Don't panic when a bear or mountain lion cross your path

Credit: US Forest Service
It was about noon, this past Memorial Day when a riding partner and myself see the black bear.

We are on our way back out of Pike's Peak National Forest on our mountain bikes, finishing a four-hour ride, approaching the edge of Colorado Springs, CO.

The bear appeared alongside a road that runs by a creek, took a quick glance in our direction, took off up the hill and disappeared into the woods. Lucky for us!

This was my second encounter with one of my areas two more dangerous inhabitants. Several years ago, I was hiking with my dog up the final ridge to a nearby peak, when we came across a mountain lion that appeared out of nowhere from a rocky outcrop.

Fortunately for us the mountain lion was more afraid of us than we where of him and it took off down the back of the ridge. Or was he just not hungry?

Encounters with wild animals are not uncommon for those who venture into the backcountry, and sometimes the outcome is disastrous. For example, two people have been killed by mountain lions in recorded Colorado history; many more have been attacked. The first fatality was in January of 1991, when an 18-year-old student was killed while running near Idaho Springs. More recently, a 10-year-old boy was killed in July 1997 in Rocky Mountain National Park.

Mountain biking and trail running are becoming popular means by which to access and enjoy the backcountry. Nobody likes surprises, and wild animals dislike them, too.

The majority of bear and mountain lion maulings occur when an individual surprises them. Therefore, it's vital to do everything possible to avoid these surprise meetings while in the backcountry.

Off-road bicycle travel is of particular concern. A mountain bike zooming downhill is moving at a high speed and is relatively quiet, providing a greater potential for a close encounter with a wild animal than does hiking or running.

The cyclist also often rides in dense vegetation, creating blind corners. This, coupled with speed, allows the cyclist to easily surprise and crowd an animal.

While exercising in the backcountry, keep your head up, be alert to your surroundings, and travel at a speed that gives you time to observe and evaluate what is ahead of you.

Attach a noisemaker such as small bells to your bicycle or to a fanny pack. Better yet, travel in a group.

Also, runners and cyclists often run in the early morning or late evening when wild animals are more active. All or any of the above may contribute to an encroachment into a bear's critical space, and a resulting serious encounter.

If you do encounter a bear or mountain lion there are a few key points to remember the most important of which, is don't panic or run or ride wildly or scream. Running or other sudden movements might cause the bear to charge.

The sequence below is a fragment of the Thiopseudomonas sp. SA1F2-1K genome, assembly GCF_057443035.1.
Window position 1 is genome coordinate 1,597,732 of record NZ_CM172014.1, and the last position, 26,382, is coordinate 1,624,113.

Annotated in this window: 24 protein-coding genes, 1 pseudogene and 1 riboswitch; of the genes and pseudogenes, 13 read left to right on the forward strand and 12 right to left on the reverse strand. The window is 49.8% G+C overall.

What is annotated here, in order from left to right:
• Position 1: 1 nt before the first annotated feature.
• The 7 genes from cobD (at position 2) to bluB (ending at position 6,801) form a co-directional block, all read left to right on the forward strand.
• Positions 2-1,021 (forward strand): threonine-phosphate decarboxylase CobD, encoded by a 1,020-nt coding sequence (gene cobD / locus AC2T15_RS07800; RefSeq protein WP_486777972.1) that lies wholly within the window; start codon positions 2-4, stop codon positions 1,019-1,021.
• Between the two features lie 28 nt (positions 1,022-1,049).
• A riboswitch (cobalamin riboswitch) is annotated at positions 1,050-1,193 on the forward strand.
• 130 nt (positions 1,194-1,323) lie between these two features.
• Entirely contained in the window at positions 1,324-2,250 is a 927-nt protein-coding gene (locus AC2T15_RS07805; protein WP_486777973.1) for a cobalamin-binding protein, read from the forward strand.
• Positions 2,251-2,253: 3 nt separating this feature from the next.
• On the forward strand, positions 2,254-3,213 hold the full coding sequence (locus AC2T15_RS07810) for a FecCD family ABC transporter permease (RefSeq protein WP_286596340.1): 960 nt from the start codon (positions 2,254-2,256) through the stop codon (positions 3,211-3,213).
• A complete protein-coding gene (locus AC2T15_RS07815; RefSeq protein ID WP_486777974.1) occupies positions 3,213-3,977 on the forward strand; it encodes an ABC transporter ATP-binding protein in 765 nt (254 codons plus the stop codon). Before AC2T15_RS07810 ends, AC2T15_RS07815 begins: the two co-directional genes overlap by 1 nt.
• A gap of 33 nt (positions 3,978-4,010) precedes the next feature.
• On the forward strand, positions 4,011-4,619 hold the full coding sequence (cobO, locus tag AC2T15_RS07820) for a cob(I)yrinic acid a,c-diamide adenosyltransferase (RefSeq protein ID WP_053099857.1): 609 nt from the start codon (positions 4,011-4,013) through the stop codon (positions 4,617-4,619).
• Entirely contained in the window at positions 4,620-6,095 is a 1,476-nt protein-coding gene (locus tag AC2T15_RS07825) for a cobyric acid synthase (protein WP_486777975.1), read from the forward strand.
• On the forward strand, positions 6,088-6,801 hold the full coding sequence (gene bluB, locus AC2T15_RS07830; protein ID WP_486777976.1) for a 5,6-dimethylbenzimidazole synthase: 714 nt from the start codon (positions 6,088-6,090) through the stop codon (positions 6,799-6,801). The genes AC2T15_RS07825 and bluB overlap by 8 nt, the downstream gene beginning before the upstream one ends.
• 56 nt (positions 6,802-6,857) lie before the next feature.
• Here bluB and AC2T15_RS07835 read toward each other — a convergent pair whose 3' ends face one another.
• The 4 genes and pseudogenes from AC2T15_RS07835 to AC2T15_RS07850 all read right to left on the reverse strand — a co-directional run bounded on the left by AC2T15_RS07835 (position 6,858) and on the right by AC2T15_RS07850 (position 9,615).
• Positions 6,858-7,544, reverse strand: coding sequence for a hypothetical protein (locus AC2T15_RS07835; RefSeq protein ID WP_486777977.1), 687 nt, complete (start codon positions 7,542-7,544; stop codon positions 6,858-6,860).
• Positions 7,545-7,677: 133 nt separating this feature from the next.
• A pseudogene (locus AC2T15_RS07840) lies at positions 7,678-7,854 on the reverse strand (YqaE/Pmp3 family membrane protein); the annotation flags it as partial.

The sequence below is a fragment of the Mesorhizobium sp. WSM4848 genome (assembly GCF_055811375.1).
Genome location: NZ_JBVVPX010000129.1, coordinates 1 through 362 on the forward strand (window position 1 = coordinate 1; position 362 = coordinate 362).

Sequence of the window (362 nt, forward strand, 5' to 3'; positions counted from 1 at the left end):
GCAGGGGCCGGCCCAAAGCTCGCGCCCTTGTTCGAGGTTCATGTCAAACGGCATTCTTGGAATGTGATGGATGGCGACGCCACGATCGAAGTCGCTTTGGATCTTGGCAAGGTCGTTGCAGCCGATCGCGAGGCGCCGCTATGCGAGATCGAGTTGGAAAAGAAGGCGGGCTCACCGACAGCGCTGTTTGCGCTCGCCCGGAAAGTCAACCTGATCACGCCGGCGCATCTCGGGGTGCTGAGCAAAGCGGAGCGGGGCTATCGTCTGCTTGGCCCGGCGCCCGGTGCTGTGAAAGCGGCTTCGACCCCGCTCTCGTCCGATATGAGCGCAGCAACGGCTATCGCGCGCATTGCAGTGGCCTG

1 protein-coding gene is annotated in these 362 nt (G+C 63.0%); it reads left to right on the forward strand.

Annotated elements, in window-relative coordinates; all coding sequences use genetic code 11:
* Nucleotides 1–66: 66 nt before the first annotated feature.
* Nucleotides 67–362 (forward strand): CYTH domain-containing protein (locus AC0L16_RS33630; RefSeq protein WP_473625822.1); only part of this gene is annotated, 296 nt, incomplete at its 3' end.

The first thing to do is nothing make no sudden moves or sounds. Stand still. Be quiet. The take a few seconds to carefully assess the situation. And then plot your next move. Look for a climbable tree in the immediate area.

As long as you stay cool-headed and under control, you have an excellent chance of leaving this encounter with only vivid memories, not injuries. Aggressive behavior by the animal is your cue that he is probably warning you to get out of its turf. You should oblige.

It's usually best to back away slowly, talking quietly in a low voice. Avoid sudden movements. Do not turn your back on the animal.

Act non-threatening and avoid direct eye contact with the animal. Slowly move your arms up and down (like doing jumping jacks without jumping) as you retreat.

If the animal charges you do not panic. Many charges are actually bluff charges.

Any bear or mountain lion that moves toward you should be considered aggressive. Drop something like your bike, fanny pack, extra clothing or water bottle to distract the animal. Do not drop anything with food in it. You do not want to give the attacker a food reward for chasing you.

If you decide to go for the tree you spotted, make sure you can reach the tree and get 15 feet up the tree before the animal gets there. Running toward the tree could easily prompt the animal to run after you. Remember bears and mountain lions can sprint at over 35 mph.

If you have pepper spray use it. If you do not have any or cannot reach a tree, play dead. This tells the animal you are not a threat.

Although experts in the past recommend playing dead by curling up in a ball position, now most prefer lying flat on your stomach with hands clasped behind your neck. Remain silent. If the animal roughs you up a bit, do not fight back, and remain flat and silent. Easier said than done!

Do not look at the animal. If the animal moves away, continue to play dead for a few minutes, then cautiously look around to make sure it is gone. If so, quickly move out of the area. If the animal is still nearby, hold your position and remain silent.

If the animal continues to maul you while you are playing dead, give up the game and use whatever physical resistance you can muster as a last resort. It is your last hope.

Mountain lion and bear country generally includes places where athletes seek as retreats from the noise and pavement of the city. As you share this country with wild animals remember that you are a visitor, a guest, and that your time there requires planning. This is the home of some of the most powerful animals in North America, a symbol of wildness that must be understood, appreciated, and respected.

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